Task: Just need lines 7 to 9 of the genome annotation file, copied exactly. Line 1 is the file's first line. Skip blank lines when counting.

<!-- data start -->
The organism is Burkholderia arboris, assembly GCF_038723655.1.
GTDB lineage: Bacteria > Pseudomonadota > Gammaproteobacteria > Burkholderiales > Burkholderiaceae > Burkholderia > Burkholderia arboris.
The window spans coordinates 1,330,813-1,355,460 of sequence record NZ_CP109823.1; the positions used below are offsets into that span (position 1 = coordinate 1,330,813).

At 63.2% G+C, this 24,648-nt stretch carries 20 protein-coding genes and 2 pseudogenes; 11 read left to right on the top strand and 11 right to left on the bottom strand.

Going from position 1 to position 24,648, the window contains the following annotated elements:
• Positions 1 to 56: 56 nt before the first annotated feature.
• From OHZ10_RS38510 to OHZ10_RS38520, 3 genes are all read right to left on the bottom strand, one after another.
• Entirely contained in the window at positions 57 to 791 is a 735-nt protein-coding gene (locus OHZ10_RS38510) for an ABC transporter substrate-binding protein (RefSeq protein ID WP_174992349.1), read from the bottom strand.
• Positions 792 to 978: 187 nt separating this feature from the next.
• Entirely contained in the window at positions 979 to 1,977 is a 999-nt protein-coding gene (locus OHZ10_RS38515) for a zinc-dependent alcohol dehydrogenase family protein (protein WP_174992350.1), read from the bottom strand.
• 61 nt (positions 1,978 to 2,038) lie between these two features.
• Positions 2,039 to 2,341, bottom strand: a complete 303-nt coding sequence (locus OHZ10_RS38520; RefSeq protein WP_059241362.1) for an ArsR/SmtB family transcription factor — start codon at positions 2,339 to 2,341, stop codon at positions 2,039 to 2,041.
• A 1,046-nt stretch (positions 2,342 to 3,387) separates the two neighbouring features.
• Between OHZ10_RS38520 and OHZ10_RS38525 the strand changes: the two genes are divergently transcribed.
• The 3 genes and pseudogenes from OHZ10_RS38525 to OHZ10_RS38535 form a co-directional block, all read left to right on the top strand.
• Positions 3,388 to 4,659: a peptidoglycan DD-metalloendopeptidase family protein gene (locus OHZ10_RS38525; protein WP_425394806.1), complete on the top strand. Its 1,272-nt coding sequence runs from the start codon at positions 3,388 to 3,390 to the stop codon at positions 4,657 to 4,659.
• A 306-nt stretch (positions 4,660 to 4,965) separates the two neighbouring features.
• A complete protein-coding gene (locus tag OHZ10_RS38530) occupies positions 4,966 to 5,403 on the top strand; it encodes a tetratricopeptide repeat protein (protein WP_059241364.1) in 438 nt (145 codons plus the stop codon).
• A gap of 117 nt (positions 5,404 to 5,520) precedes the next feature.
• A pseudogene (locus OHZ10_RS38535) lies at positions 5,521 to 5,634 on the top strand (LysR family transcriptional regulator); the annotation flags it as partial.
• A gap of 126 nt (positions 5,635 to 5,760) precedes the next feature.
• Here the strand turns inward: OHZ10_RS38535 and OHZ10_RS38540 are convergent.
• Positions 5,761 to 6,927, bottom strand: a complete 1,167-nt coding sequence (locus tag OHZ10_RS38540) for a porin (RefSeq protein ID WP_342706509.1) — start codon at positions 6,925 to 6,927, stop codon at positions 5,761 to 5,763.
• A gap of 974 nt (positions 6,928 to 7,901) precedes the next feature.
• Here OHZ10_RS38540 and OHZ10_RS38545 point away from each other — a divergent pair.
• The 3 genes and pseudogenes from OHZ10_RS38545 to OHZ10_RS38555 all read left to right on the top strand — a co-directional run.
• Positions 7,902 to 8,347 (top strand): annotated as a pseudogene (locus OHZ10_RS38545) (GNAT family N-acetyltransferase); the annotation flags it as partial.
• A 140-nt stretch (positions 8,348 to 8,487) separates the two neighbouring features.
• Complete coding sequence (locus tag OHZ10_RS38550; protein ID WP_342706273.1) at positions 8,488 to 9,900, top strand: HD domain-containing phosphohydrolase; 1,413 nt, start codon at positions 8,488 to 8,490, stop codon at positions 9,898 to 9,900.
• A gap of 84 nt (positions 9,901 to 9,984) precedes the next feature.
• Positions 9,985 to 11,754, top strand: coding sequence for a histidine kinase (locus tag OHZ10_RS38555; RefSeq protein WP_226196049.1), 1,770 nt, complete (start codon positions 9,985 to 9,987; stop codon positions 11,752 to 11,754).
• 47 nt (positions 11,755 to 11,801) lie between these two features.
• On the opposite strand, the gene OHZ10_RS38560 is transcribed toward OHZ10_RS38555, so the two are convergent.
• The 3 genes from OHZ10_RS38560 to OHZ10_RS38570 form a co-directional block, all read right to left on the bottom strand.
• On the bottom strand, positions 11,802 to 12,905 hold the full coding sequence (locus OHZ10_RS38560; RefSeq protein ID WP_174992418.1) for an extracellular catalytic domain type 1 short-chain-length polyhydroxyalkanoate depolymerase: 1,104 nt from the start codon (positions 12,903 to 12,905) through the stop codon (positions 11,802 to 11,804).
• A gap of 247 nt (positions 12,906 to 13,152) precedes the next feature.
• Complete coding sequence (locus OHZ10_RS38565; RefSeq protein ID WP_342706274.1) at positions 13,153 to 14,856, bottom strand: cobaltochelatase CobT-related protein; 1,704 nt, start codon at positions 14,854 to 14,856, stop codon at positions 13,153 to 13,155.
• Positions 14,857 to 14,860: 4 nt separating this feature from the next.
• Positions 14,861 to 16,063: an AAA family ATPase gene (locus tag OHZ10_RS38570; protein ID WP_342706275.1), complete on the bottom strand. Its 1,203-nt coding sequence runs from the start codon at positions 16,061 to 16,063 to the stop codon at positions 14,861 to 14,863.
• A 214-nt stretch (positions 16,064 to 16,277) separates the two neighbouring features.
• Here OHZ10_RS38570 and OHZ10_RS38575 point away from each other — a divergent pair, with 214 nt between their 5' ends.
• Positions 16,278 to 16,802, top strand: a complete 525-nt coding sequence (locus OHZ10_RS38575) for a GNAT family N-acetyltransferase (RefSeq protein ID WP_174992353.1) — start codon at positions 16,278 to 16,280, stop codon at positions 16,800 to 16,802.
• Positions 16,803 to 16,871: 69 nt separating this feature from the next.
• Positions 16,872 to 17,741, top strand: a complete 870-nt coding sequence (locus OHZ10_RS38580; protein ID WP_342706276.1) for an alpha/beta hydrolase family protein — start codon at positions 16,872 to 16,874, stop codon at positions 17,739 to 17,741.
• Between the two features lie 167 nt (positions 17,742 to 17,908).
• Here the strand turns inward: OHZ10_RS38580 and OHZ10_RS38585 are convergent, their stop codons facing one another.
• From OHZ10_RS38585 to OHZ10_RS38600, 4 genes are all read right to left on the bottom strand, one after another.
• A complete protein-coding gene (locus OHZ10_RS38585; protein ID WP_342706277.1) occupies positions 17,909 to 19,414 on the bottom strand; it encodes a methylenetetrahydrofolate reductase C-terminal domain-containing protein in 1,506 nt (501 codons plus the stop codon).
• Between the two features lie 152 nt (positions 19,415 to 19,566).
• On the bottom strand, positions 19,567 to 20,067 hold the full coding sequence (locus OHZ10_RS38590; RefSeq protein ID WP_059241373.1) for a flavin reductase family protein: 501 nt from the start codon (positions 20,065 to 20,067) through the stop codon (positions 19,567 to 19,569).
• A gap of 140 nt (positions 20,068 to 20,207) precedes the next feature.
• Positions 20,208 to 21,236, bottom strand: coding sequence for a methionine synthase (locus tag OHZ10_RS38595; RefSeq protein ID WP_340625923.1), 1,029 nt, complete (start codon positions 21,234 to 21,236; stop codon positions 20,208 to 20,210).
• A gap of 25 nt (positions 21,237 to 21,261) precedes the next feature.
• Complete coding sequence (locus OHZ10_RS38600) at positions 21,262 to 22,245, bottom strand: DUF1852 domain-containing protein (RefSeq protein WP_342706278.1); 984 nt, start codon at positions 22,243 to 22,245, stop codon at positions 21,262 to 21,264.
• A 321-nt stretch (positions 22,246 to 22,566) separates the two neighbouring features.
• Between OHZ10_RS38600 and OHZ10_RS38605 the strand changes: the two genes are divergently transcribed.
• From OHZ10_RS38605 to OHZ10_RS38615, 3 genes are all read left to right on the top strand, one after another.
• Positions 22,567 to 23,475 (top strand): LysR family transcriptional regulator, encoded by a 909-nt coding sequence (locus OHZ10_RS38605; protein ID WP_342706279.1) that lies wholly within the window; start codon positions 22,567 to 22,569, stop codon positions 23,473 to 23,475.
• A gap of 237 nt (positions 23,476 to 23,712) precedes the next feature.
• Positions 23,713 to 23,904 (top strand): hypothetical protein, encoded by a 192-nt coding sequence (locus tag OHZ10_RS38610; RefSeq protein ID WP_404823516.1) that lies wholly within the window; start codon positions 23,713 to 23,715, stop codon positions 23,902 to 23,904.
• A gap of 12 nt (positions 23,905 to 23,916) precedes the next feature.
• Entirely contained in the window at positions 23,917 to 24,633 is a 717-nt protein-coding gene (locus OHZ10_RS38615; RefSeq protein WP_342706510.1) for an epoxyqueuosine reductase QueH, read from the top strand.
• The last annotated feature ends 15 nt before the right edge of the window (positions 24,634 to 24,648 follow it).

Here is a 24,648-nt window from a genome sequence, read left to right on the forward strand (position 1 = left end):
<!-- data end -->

• From OHZ10_RS38510 to OHZ10_RS38520, 3 genes are all read right to left on the bottom strand, one after another.
• Entirely contained in the window at positions 57 to 791 is a 735-nt protein-coding gene (locus OHZ10_RS38510) for an ABC transporter substrate-binding protein (RefSeq protein ID WP_174992349.1), read from the bottom strand.
• Positions 792 to 978: 187 nt separating this feature from the next.